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Lack Of Hype Is Fitting As Louisville Football Starts New Era

Kevin C. Cox

Around this time a year ago, Louisville football was dealt a preseason top 10 ranking for the first time in program history. Despite that team going 12-1 and winning a bowl game, this year's Cardinals were nowhere to be found when the 2014 edition of the USA Today preseason coaches' poll was released last week.

The shock wasn't that UofL -- a program which lost its head coach, All-American quarterback and two other first round NFL Draft picks during the offseason -- was left out of the top 25, it was more about the amount of distance between Bobby Petrino's team and the poll's final slot.

Louisville received a total of 32 votes from the group of FBS coaches selected at random to serve as the poll's panel, the 11th most of any team outside the preseason top 25. So basically, the Cardinals are your unofficial preseason No. 36 for 2014. The 32 votes were also notable for being nine fewer than the number cast for perennial national laughingstock (and new ACC brethren) Duke, and 13 fewer than the Miami team UofL eviscerated 36-9 in the most recent contest for both teams.

The preseason ACC poll voted on by members of the league's media was barely kinder to the Cardinals. UofL was picked to finish a distant third behind Florida State and Clemson in the Atlantic Division, and the 564 total votes they received were just the 7th-most in the conference. On the individual side of things, wide receiver DeVante Parker was the only Louisville player named as a preseason All-ACC honoree.

Suffice it to say, the "can they go undefeated" talk that dominated the offseasons of 2005, 2006 and 2013 has been more scarce than hooded sweatshirts and Asher Roth this summer. There is no one predicting that Louisville will crash the first college football playoff, and there's certainly no debate over whether or not the Cardinals should run up the score on their opponents in order to garner more national respect.

As Louisville stares the dawn of a new era directly in the face, you almost can't help but feel like this is how it should be. I think that's because, for the most part, this is how it's always been.

Louisville isn't supposed to be here -- and I mean that in just about the broadest sense possible. When Tom Jurich arrived at UofL in 1997, he was dealing with a potential league relocation then too. Only it wasn't on his terms. Conference USA was trying to kick the Cards to the curb.

"The biggest break this university got was Mike Slive not kicking it out of C-USA," Jurich told CBS Sports back in 2013. "The presidents and ADs had all had enough of Louisville. I think there were lawsuits and everything, trying to get Louisville out of the league."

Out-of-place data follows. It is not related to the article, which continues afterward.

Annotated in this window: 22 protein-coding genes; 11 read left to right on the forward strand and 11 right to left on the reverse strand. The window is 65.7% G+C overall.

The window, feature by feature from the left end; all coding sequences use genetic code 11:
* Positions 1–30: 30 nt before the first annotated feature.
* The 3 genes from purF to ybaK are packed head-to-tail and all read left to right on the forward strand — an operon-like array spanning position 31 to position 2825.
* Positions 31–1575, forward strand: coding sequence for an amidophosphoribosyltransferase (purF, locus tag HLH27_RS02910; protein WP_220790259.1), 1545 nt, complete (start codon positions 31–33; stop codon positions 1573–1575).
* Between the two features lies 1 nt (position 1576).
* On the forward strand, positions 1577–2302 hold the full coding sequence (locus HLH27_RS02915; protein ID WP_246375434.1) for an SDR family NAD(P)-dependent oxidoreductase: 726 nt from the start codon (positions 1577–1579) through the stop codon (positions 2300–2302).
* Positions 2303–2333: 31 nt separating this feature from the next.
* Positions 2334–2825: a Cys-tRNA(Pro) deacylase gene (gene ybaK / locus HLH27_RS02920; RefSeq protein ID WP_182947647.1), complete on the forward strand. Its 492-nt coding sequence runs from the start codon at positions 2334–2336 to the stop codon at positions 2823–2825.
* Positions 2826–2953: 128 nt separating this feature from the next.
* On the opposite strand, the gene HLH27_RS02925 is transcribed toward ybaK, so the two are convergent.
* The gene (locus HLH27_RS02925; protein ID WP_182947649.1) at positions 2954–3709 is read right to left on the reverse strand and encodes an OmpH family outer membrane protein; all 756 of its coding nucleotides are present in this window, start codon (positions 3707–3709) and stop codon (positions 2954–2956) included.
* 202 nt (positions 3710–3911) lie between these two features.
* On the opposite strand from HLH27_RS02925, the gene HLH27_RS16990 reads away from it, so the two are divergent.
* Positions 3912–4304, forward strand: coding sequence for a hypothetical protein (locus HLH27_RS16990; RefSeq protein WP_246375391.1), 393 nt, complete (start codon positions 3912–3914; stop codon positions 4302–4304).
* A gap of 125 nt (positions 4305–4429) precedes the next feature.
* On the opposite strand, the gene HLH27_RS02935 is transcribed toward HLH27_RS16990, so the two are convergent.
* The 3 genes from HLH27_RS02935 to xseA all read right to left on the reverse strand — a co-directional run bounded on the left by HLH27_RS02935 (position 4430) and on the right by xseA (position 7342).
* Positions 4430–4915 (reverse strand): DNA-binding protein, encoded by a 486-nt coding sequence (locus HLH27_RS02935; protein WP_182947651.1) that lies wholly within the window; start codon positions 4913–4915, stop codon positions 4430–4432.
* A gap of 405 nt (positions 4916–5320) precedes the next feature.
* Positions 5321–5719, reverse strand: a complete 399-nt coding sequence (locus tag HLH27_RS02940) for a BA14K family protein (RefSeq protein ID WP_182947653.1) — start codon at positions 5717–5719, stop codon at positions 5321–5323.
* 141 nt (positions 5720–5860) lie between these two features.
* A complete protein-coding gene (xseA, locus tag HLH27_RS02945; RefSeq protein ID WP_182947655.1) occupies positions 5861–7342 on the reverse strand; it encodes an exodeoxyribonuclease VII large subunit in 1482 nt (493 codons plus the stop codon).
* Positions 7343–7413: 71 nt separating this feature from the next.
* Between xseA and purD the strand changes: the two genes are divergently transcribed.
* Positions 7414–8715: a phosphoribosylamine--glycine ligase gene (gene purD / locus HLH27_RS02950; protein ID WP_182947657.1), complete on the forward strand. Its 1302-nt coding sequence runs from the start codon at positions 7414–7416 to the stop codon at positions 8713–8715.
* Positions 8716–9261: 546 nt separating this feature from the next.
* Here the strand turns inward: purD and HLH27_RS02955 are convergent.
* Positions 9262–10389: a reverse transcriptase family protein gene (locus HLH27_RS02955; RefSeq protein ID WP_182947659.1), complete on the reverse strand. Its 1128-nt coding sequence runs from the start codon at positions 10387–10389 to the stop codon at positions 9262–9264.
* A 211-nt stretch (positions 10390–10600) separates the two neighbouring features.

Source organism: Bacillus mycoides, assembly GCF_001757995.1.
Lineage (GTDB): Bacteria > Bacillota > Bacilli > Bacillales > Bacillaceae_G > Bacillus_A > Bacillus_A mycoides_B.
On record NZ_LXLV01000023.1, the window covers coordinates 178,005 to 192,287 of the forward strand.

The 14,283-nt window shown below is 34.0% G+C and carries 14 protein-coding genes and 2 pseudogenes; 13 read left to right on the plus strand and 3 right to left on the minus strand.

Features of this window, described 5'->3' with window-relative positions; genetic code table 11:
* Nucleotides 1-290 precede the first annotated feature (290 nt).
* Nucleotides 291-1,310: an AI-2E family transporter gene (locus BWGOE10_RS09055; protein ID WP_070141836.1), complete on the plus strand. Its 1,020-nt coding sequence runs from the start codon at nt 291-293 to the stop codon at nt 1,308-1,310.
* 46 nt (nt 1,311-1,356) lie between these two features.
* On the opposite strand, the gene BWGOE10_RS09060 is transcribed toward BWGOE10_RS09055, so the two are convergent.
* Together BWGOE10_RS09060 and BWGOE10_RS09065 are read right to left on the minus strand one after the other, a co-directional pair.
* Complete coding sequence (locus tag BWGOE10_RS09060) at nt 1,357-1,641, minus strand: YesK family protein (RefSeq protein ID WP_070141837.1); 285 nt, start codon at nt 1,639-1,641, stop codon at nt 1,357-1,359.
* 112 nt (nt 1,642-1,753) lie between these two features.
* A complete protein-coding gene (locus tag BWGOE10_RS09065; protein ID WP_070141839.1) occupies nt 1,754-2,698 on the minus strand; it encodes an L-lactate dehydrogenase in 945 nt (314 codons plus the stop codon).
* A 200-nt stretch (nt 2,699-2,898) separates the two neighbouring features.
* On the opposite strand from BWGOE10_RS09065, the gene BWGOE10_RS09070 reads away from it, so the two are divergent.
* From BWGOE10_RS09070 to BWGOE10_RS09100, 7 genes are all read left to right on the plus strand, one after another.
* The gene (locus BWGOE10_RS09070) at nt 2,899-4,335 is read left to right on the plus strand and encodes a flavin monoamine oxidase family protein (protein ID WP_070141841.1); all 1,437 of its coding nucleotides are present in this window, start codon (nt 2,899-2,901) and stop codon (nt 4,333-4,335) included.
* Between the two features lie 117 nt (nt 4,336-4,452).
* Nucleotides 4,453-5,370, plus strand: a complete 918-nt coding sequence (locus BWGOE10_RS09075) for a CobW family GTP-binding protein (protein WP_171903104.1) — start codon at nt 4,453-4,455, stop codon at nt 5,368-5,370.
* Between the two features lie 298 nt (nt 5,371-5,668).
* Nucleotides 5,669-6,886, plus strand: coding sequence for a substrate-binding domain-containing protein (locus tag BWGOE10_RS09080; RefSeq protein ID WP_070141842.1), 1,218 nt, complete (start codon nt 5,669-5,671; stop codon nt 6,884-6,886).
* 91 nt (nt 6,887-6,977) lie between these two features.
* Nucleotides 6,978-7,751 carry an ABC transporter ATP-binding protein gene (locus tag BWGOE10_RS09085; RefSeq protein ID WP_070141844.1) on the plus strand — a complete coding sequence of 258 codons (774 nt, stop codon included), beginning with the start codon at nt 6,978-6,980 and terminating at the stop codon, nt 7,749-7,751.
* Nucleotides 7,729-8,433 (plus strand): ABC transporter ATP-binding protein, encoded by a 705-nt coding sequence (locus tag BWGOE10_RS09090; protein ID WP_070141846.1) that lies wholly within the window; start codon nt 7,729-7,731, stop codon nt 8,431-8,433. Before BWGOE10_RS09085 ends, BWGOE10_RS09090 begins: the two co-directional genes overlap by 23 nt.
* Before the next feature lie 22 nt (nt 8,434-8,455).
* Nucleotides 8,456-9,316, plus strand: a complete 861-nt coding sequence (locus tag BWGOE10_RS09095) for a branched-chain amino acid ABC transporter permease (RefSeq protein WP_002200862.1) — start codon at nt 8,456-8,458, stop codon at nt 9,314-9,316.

Since that odd time, UofL has won two BCS games and achieved three top 10 finishes in football. C-USA, meanwhile, is now a league headlined by the likes of North Texas and Middle Tennessee. The fact that the conference once thought it was too good for Louisville is a nice reminder of just how swift and remarkable the evolution of the program has been. That same evolution has made it hard to remember just how arduous it has been to be a Louisville football fan for the bulk of the program's existence.

Forget the struggles of the '90s or the horror of the Steve Kragthorpe era, we are just three decades removed from a time when the brass at UofL considered both moving the football program to Division-II and dropping the program altogether. In the early 1980s, it was far more likely that Louisville football wasn't going to exist in 30 years than it was that the Cards would be a well-regarded national name preparing to host conference clashes against the likes of Miami and Florida State.

Even when the program found stability in the post-Howard Schnellenberger era, there weren't too many folks daydreaming about stunning a third-ranked Florida team in the Sugar Bowl or preparing their eyes to see the Cards run out onto the field inside Notre Dame Stadium. As a '90s kid, my most prominent childhood memories of Louisville football involve looking forward to the "showdowns" with Southern Miss, praying for the privilege to nearly freeze to death at the Liberty Bowl, and rooting for Shaun King and Tulane to run up the score on the Cards so that Ron Cooper might be sent packing. That's where we were, and it was far from the program's lowest point.

Louisville staring down its first run in the ACC while coming off of back-to-back double-digit win seasons is about the closest thing to a legitimate college football miracle as there is. It'd almost feel wrong if the odds weren't stacked against the Cards as they begin the next chapter of their story.

This column appears in this week's issue off The Voice-Tribune